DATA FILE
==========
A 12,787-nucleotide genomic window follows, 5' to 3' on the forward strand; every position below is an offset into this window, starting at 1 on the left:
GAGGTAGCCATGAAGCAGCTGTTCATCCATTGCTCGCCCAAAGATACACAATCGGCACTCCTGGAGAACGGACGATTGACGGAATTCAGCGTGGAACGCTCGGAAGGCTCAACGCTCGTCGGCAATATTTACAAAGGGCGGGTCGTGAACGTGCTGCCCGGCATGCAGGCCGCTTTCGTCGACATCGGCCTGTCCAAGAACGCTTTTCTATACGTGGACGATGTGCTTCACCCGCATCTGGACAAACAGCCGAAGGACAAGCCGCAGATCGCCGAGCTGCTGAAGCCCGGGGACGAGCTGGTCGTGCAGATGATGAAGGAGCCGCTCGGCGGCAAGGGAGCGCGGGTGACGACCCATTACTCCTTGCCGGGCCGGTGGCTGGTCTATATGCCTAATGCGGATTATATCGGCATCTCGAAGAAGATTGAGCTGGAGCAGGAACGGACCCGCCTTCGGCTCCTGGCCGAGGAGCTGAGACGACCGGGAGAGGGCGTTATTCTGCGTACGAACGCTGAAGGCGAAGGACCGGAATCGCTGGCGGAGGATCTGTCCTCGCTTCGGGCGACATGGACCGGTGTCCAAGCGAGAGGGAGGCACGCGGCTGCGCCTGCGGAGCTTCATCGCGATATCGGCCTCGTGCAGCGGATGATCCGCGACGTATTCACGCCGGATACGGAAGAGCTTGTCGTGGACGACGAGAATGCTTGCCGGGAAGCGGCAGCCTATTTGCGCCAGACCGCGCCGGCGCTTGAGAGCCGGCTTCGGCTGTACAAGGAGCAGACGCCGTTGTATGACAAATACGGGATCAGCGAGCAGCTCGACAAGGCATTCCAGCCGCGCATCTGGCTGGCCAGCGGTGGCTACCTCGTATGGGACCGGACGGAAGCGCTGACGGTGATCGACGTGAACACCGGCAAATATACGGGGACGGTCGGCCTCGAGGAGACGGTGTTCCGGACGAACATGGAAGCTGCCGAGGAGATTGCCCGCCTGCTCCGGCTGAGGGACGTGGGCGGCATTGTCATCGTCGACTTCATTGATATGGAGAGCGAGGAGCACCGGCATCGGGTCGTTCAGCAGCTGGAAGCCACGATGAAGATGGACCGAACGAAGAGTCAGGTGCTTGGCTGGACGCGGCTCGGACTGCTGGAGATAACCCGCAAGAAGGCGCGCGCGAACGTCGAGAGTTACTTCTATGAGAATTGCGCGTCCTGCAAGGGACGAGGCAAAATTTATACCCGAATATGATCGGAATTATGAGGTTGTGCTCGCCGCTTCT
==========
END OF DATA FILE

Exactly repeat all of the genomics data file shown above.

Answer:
A 12,787-nucleotide genomic window follows, 5' to 3' on the forward strand; every position below is an offset into this window, starting at 1 on the left:
GAGGTAGCCATGAAGCAGCTGTTCATCCATTGCTCGCCCAAAGATACACAATCGGCACTCCTGGAGAACGGACGATTGACGGAATTCAGCGTGGAACGCTCGGAAGGCTCAACGCTCGTCGGCAATATTTACAAAGGGCGGGTCGTGAACGTGCTGCCCGGCATGCAGGCCGCTTTCGTCGACATCGGCCTGTCCAAGAACGCTTTTCTATACGTGGACGATGTGCTTCACCCGCATCTGGACAAACAGCCGAAGGACAAGCCGCAGATCGCCGAGCTGCTGAAGCCCGGGGACGAGCTGGTCGTGCAGATGATGAAGGAGCCGCTCGGCGGCAAGGGAGCGCGGGTGACGACCCATTACTCCTTGCCGGGCCGGTGGCTGGTCTATATGCCTAATGCGGATTATATCGGCATCTCGAAGAAGATTGAGCTGGAGCAGGAACGGACCCGCCTTCGGCTCCTGGCCGAGGAGCTGAGACGACCGGGAGAGGGCGTTATTCTGCGTACGAACGCTGAAGGCGAAGGACCGGAATCGCTGGCGGAGGATCTGTCCTCGCTTCGGGCGACATGGACCGGTGTCCAAGCGAGAGGGAGGCACGCGGCTGCGCCTGCGGAGCTTCATCGCGATATCGGCCTCGTGCAGCGGATGATCCGCGACGTATTCACGCCGGATACGGAAGAGCTTGTCGTGGACGACGAGAATGCTTGCCGGGAAGCGGCAGCCTATTTGCGCCAGACCGCGCCGGCGCTTGAGAGCCGGCTTCGGCTGTACAAGGAGCAGACGCCGTTGTATGACAAATACGGGATCAGCGAGCAGCTCGACAAGGCATTCCAGCCGCGCATCTGGCTGGCCAGCGGTGGCTACCTCGTATGGGACCGGACGGAAGCGCTGACGGTGATCGACGTGAACACCGGCAAATATACGGGGACGGTCGGCCTCGAGGAGACGGTGTTCCGGACGAACATGGAAGCTGCCGAGGAGATTGCCCGCCTGCTCCGGCTGAGGGACGTGGGCGGCATTGTCATCGTCGACTTCATTGATATGGAGAGCGAGGAGCACCGGCATCGGGTCGTTCAGCAGCTGGAAGCCACGATGAAGATGGACCGAACGAAGAGTCAGGTGCTTGGCTGGACGCGGCTCGGACTGCTGGAGATAACCCGCAAGAAGGCGCGCGCGAACGTCGAGAGTTACTTCTATGAGAATTGCGCGTCCTGCAAGGGACGAGGCAAAATTTATACCCGAATATGATCGGAATTATGAGGTTGTGCTCGCCGCTTCT